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Wednesday, 12 January, 2000, 12:21 GMT
How sleaze entered the political dictionary
By political correspondent Nick Assinder
Less than a decade ago the word "sleaze" did not exist in the British political dictionary.
Neil Hamilton and his famous brown envelopes changed that forever and his antics led to the creation of the committee on standards in public life.
The move opened a can of worms, and politics went through a long phase when it was dominated by one sleaze allegation after another.
The committee has just presented its sixth report in which it calls for new measures to deal with MPs and ministers accused of wrongdoing.
It also recognises that the doubling in the number of government advisers under New Labour has raised questions of accountability and influence.
Handed to police
If the committee's recommendations on bribery had been in force at the time of the Hamilton affair it is highly likely the entire issue would have been handed over to the police to investigate.
Committee chairman and "sleazebuster" Lord Neill claims things have got better in the five years since the committee was set up.
And, speaking to News Online after launching the report, he insisted he was not depressed by the fact either that a standards committee was needed at all, or that it was likely to continue for the foreseeable future.
"This is part of modern life and we are in a much better state than most other countries in the world," he said.
He appeared to accept that things had taken a turn for the worse over previous years, but that politicians on all sides were now committed to tackling sleaze in all its forms and things had improved.
The emphasis of his committee's work had now switched away from the misdeeds of MPs such as Mr Hamilton and towards the influence and power wielded by special advisors who have privileged access to ministers.
But it is the image of disgraced former frontbencher Neil Hamilton taking cash backhanders in brown envelopes from Harrods owner Mohamed al-Fayed which has taken a firm hold in voters' imaginations and proved impossible to shift.
The Hamilton scandal - which recently saw the former MP losing a libel case against Mr al-Fayed - traumatised the Tories in 1994 and has continued to haunt British politics.
Mr Major acted swiftly and created the committee to investigate politicians behaviour.
It was too much for many "honourable members" who found it deeply insulting that their integrity should be open to any question.
Corruption to perjury
But during its five year existence, the committee worked against a background which saw some of the most extraordinary incidents from alleged corruption to perjury by a former minister.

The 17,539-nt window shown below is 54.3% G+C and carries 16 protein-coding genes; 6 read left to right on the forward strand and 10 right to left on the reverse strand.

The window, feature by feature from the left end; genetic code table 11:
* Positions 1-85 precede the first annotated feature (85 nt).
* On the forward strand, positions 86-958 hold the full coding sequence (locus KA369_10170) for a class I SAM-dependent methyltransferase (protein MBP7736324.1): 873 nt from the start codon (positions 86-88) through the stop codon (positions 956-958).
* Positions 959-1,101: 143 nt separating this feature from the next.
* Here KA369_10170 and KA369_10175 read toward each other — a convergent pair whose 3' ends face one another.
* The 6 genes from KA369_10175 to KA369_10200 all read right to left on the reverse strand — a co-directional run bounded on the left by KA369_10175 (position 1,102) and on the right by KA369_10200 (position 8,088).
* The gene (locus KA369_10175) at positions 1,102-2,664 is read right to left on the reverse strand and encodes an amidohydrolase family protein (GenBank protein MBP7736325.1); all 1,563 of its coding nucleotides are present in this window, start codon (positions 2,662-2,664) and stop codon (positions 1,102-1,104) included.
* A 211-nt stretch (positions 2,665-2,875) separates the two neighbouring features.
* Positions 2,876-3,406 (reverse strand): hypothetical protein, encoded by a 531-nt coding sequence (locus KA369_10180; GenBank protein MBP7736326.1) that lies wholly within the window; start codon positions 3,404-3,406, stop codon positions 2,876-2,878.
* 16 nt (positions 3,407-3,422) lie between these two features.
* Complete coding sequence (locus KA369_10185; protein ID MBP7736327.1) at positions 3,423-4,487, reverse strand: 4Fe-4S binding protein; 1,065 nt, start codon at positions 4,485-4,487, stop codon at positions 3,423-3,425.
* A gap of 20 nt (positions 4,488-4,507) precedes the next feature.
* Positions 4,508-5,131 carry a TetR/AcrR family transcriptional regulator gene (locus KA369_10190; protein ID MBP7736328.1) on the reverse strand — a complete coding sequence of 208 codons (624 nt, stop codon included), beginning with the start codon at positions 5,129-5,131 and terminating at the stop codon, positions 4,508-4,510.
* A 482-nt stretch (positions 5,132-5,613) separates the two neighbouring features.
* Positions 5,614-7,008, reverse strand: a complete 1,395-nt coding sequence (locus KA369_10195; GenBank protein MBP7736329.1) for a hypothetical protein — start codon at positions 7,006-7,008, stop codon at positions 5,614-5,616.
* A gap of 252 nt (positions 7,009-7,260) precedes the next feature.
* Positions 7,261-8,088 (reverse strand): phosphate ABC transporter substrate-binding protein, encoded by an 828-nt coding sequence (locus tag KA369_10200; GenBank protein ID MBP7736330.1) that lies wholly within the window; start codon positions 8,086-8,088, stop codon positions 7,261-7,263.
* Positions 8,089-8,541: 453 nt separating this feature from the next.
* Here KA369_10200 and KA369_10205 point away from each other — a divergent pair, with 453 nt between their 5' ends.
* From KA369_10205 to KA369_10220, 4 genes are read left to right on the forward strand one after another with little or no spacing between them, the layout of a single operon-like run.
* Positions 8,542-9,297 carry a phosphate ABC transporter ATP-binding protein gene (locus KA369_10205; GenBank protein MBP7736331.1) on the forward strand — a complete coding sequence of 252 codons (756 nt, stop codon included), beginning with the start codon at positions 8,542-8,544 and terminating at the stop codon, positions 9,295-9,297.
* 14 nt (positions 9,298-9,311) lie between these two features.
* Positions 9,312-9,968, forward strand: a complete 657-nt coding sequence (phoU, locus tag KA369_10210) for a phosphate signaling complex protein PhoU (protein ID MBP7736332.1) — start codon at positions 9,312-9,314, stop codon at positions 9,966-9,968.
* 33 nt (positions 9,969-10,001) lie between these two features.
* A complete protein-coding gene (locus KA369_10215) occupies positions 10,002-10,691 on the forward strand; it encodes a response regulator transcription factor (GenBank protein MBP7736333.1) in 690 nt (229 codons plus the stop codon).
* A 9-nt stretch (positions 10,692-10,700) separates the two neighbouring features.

Just three months after squeaky-clean New Labour was elected to power, Tony Blair was forced to go onto television and ask voters to trust him.
He had been accused of being ready to trim the government's policy on tobacco advertising after Formula One boss Bernie Ecclestone donated £1m to Labour coffers.
The prime minister insisted he was a "pretty straight guy" who would never do anything improper.
Lord Neill told him to give the money back, which he did, but there was more to come.
There was the "Drapergate" scandal where a former aide to then minister Peter Mandelson, Derek "Dolly" Draper, was accused of boasting to clients of his new lobbying business that he could introduce them the most powerful people in government.
Then, probably the most damaging, was the revelation that Mr Mandelson had been given a preferential loan by millionaire paymaster general Geoffrey Robinson to allow him to buy an upmarket home he couldn't otherwise afford.
Mr Mandelson tried to hold on to his job - for a day - but was then forced to resign. Mr Robinson went shortly after.
The affair sent shockwaves through the government and it's image was badly tarnished.
Meanwhile, Welsh Secretary Ron Davies got into all sorts of trouble after taking a walk on Clapham Common - a notorious gay haunt - and refusing to reveal what he was up to.
He finally admitted to being bisexual, but only after his political career was destroyed.
The Tories suffered their fair share of turmoil as well.
The Hamilton affair refused to go away and continued to cast a shadow over the party, despite William Hague's instance that he would not put up with any sleaze.
There were constant demands to know where the party got its cash from which came to a head over allegations about party treasurer Michael Ashcroft, who is based in Florida but who bankrolls the party to the tune of £1m a year.
And, of course, there was the 13-year-old Lord Jeffrey Archer scandal which came back to haunt the Tories. The official Tory candidate for London mayor was forced to admit he had cooked up a false alibi to cover him for the night he had been accused of sleeping with a prostitute more than a decade previously.
He quit as mayoral candidate but the scandal sent the Tories into shock.
And former minister Johnathan Aitken has just left prison after being jailed for perjury.
At the same time, the government has constantly been accused of abusing its power and turning Whitehall into a New Labour propaganda machine.
So, five years after the committee was created there appears to be plenty to keep it occupied.
Links to other UK Politics stories are at the foot of the page.
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